The personality trait of neuroticism (N) has consistently shown to be a risk factor for Internet Addiction (IA). Review literature, however, looked at this in bivariate analyses only. To the best of our knowledge, we conducted the first review that systematically and conceptually summarized results based on the inclusion of additional factors, thus coming closer to the complex nature of the relationship of N with IA. Through a systematic search, we identified 56 studies investigating the relationship between N, IA, and other variables. We grouped the latter in: (i) internalizing problems, (ii) externalizing problems, (iii) coping style, (iv) well-being, and (v) other factors. Based on our findings, we propose a theoretical model, which would move a step forward towards the understanding of long-term consequences of IA. Hence, in the proposed model, N (predictor) would predict IA, which, in turn, would predict health-related consequences (outcome) – including internalizing and externalizing symptoms, general well-being, and low academic/cognitive performance. Coping style, maladaptive cognitions, and low cognitive control would partially mediate the link between N and IA, whereas gender, age, and social context would moderate the hypothesized relationships. The proposed theoretical model should pave the way to longitudinal research on the role of IA in neurotic (N) people to eventually inform public health policies.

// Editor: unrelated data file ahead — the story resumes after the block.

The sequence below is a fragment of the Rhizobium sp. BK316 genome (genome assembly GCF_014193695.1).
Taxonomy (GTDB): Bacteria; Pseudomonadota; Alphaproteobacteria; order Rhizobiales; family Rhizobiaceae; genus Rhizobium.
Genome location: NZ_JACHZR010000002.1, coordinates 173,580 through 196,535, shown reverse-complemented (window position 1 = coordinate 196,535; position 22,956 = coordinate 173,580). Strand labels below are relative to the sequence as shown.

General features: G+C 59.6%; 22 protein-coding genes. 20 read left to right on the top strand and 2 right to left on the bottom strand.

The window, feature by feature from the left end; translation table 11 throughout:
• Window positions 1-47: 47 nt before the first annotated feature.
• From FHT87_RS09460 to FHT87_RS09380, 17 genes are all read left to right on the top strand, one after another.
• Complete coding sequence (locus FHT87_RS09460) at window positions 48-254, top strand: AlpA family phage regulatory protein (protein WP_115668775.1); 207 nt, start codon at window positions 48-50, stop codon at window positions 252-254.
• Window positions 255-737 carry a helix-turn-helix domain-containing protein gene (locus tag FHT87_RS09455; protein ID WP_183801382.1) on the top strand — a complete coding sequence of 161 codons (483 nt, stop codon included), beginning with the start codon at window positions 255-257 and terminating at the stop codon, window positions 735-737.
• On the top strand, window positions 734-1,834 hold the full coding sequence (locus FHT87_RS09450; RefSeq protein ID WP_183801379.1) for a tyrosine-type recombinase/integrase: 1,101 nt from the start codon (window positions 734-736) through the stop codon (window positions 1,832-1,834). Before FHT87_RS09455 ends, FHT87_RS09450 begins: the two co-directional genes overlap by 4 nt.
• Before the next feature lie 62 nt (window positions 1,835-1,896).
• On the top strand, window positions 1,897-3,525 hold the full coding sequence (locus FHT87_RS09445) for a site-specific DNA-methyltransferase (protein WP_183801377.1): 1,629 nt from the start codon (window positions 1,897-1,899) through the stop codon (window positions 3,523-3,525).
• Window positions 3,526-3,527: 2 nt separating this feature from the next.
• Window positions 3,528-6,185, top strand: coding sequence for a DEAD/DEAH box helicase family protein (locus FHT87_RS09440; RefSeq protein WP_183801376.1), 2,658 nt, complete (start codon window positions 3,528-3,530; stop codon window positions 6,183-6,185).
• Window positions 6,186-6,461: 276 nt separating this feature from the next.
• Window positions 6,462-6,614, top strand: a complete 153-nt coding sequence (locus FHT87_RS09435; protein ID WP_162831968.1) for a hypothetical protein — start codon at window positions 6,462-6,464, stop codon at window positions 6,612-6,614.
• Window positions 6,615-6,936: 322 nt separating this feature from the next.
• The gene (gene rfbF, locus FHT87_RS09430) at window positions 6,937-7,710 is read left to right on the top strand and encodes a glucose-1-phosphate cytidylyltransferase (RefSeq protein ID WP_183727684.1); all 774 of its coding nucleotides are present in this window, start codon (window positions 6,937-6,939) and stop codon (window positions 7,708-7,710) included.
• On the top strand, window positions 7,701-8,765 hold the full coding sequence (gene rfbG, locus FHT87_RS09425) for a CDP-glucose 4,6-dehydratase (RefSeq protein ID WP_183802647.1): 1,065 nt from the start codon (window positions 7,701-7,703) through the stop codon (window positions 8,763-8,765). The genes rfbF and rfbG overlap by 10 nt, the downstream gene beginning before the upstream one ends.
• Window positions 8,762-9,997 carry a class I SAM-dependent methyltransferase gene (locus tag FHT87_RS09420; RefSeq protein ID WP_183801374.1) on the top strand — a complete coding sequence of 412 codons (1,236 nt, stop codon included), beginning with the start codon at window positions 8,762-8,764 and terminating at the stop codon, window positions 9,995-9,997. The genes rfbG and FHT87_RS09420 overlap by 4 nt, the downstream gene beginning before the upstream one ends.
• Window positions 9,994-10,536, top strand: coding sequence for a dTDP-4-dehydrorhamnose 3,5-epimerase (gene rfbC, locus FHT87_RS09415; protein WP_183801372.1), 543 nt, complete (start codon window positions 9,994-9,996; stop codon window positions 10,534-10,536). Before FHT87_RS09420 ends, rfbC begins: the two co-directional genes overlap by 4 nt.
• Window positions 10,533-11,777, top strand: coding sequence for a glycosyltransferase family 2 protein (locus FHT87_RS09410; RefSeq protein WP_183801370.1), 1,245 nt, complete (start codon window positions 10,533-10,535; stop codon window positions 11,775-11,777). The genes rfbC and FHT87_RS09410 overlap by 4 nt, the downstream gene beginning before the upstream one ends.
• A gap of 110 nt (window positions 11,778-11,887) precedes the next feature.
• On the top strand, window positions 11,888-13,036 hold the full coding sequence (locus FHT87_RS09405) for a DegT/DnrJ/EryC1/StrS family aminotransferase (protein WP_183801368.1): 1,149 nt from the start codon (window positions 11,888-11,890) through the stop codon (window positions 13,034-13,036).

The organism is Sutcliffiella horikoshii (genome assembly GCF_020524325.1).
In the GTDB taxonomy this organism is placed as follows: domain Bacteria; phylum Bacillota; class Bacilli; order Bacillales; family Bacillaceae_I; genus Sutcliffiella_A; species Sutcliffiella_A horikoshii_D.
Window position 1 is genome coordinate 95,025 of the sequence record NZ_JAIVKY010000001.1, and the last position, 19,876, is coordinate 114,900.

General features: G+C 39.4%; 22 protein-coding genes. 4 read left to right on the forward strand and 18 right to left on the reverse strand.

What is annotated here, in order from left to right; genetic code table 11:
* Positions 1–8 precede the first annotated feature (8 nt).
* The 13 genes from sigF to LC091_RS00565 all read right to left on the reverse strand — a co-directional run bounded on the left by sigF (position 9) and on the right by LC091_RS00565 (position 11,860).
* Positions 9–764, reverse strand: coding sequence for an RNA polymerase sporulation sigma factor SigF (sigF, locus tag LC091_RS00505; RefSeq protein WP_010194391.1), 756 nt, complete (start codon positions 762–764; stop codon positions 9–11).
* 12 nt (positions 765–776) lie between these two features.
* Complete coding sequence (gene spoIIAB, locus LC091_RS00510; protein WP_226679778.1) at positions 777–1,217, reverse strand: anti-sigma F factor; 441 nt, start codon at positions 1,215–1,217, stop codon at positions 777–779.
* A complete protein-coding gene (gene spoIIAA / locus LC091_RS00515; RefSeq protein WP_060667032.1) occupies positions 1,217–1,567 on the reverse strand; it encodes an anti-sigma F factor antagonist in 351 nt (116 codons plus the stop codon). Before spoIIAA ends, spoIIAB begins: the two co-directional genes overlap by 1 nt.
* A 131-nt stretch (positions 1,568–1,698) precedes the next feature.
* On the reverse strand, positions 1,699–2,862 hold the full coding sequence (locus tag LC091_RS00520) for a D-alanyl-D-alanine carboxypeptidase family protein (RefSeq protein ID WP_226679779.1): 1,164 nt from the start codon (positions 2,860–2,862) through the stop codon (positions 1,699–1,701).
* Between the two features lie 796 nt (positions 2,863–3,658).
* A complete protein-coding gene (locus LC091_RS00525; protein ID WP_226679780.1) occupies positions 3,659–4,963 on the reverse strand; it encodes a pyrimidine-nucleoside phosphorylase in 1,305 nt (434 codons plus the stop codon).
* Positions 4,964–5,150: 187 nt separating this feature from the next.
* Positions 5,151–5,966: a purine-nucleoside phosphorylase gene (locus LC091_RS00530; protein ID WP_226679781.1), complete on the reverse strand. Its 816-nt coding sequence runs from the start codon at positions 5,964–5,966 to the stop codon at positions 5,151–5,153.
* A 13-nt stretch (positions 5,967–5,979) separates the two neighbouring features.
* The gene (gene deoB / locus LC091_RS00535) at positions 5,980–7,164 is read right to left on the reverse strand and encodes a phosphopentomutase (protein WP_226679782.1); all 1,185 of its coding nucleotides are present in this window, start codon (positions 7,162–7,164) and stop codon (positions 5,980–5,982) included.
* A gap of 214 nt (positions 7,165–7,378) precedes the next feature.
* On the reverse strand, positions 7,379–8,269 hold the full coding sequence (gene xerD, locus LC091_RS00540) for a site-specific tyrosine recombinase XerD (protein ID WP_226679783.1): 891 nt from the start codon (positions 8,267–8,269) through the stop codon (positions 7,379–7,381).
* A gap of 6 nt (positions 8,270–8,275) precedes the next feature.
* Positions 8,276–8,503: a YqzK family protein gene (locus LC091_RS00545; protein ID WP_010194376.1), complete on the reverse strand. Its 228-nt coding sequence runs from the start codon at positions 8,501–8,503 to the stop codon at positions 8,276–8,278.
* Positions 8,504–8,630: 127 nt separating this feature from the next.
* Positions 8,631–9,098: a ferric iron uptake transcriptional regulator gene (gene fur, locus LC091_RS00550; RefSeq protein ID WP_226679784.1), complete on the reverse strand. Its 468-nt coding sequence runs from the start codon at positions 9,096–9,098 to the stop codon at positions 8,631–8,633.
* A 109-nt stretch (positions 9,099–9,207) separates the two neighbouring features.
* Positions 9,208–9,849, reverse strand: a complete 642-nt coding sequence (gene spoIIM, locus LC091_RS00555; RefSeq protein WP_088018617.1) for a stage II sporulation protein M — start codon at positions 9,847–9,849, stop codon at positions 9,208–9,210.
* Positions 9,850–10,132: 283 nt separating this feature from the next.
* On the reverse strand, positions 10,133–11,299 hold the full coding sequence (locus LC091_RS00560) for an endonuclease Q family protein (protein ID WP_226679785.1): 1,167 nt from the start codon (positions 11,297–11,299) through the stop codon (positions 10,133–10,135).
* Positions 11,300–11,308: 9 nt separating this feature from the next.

Bibliographical noteFunding Information:
This research was funded by the Swiss National Science Foundation (Grant no. 10001C_175874 ).
© 2021 The Author(s)
- Internet addiction